“Dude, you’ve got Stockholm Syndrome with Barbara Cartland.”
For eight hours a day I live in a window. I am surrounded by colourful ridiculous brilliant things and among them are blown up book covers from that record breakingly prolific author. Her books are scattered about hither and yon, and when you discover me I’m reading one. It’s my opener. Connection in a book to genuine human connection.
I’ve finished one book already just from reading it through the gauze in my Panda head as I wait for people to come. It’s hard to see but I’ve got time. It was “A Touch of Love,” where Tamara melts the stony heart of the Duke by first finding the love in her own heart. It turned the pages. Tamara with her oval face and her long “Hungarian” ginger hair, The magnificent but cruel Duke with his stallion. It’s kind of Jane Eyre without the literature. There’s a bit of magic thrown in. All the loose ends get tied up neatly in a little bow and onto the next book.
She’s dictated her oeuvre, each book after a period of meticulous research. Well over 200 of them. You can see she knows a great deal of detail about how a big country house can be run. She’s very involved in how guests are supposed to be welcomed so she can highlight the shortfalls in her fictional Duke. She’s a champion of the Romany people, she believes there are magic healers out there, and apart from kissing eventually it is all very clean in her pages. No unnecessary raciness thank you very much.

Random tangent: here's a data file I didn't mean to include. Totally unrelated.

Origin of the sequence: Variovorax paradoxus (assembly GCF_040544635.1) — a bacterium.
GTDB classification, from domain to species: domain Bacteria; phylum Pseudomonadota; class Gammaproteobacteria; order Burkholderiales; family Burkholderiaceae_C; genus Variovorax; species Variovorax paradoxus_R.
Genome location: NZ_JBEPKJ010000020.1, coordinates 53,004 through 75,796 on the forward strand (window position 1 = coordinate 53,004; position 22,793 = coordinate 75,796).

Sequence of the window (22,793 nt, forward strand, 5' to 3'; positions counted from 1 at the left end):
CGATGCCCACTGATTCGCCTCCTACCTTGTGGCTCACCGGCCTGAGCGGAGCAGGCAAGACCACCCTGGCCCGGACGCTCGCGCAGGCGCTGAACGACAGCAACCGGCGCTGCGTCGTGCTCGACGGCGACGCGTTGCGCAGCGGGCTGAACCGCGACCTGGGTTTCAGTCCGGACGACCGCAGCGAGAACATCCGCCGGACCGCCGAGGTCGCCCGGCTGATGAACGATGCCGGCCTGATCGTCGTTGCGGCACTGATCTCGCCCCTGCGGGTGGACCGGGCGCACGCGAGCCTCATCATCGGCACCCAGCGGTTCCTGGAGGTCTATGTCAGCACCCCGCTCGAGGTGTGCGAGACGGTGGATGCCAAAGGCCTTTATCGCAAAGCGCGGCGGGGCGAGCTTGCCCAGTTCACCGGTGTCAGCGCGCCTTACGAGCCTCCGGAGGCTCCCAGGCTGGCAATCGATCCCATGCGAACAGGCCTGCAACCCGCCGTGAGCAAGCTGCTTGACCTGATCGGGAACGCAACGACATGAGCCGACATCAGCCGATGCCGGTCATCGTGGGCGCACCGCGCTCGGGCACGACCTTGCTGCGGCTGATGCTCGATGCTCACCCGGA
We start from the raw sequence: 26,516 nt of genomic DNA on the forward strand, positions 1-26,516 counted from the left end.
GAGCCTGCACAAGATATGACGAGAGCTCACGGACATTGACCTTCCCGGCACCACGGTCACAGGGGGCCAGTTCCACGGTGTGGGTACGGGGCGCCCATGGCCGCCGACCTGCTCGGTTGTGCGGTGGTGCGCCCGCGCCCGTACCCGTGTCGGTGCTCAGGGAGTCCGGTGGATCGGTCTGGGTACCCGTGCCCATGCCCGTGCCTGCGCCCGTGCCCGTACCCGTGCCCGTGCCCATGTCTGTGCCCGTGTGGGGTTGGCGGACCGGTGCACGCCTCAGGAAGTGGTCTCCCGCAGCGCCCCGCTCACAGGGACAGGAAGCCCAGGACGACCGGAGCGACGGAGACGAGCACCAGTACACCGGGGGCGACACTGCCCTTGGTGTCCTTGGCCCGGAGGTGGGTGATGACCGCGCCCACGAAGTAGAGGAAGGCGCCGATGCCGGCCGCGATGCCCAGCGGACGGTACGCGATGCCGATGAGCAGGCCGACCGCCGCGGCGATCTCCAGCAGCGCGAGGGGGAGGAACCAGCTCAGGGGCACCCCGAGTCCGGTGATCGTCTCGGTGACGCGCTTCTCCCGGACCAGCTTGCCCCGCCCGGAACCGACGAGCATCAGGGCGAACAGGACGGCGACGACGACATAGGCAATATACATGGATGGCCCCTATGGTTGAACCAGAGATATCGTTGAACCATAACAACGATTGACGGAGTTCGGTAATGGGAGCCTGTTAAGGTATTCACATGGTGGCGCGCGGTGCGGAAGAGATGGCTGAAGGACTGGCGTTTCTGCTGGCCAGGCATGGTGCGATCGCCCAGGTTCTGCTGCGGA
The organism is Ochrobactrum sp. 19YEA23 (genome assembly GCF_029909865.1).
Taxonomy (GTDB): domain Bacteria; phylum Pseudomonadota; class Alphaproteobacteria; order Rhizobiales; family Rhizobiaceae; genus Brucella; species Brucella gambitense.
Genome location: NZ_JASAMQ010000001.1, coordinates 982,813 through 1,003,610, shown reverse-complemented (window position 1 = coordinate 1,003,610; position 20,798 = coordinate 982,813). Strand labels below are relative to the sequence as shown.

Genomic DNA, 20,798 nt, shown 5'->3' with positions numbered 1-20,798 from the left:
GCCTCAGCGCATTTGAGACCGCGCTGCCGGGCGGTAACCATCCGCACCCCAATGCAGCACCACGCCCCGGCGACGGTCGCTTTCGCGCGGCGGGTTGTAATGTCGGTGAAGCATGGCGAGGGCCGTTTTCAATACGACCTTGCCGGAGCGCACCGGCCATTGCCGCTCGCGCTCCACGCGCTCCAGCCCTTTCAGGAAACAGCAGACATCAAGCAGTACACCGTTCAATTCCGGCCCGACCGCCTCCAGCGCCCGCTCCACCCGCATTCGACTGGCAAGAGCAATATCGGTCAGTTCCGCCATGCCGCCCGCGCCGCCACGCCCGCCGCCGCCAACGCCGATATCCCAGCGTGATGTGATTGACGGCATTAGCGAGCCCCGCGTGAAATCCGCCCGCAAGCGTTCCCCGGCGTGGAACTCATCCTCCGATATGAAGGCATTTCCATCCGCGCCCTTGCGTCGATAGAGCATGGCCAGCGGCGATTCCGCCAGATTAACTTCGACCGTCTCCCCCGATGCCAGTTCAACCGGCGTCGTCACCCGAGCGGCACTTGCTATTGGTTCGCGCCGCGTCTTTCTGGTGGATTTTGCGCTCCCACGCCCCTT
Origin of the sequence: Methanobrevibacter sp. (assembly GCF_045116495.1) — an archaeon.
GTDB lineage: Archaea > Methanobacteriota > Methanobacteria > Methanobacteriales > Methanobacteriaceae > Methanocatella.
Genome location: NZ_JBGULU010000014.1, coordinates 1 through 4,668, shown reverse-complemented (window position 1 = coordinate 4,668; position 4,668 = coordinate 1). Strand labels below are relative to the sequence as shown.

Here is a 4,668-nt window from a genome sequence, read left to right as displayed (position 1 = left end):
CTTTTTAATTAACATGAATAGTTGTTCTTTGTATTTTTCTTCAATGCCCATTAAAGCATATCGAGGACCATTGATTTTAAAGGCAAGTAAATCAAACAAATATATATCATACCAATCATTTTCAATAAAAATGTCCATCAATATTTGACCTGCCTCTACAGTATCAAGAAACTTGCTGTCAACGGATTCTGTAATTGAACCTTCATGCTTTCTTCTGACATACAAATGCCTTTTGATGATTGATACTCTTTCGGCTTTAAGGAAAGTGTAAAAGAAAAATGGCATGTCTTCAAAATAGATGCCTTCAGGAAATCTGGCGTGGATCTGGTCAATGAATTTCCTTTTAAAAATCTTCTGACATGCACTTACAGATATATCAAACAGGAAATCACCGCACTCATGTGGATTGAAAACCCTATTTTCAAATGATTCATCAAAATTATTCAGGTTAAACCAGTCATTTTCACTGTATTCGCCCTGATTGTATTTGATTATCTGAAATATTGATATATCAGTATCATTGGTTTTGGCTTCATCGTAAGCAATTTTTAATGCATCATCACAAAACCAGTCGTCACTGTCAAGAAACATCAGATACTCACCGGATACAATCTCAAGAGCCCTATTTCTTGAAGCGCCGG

There’s a book she put out when she was famous called “I seek the miraculous,” which is diary snippets from times when she has encountered something slightly magical or ghostly or otherworldly. It is filled with little epigrams and moral snippets, fragments of happy doggerel and observations that could be characterised as innocent or trite depending on your predilections. I like it very much. You couldn’t publish it if you weren’t famous. It reads as if she never lost the glow in her eyes, with her bouffy hair and dripping with jewellery and floofy dogs, living out of some stately home and channeling a romantic book every few days. “I ask myself, and then the book arrives, fully formed. All I have to do is speak it.’
It’s good clean wholesome drivel. It teaches insidious things about how important money is, and it enshrines bad old class systems. I could take her apart much more easily than I can build her up. But she’s worthy of respect, giving an escape to so many, being so prolific and actually having a good heart under all the pearls. Good old Babs.
I’ll probably read another one next week, and see the formula. I’d sooner read this crap than Fifty Shades crap though. I might not choose these books, but I’m locked in with them. Just as her heroines do, I’m solving it with love instead of hate. Generally it’s the best way. Power to the Cartland.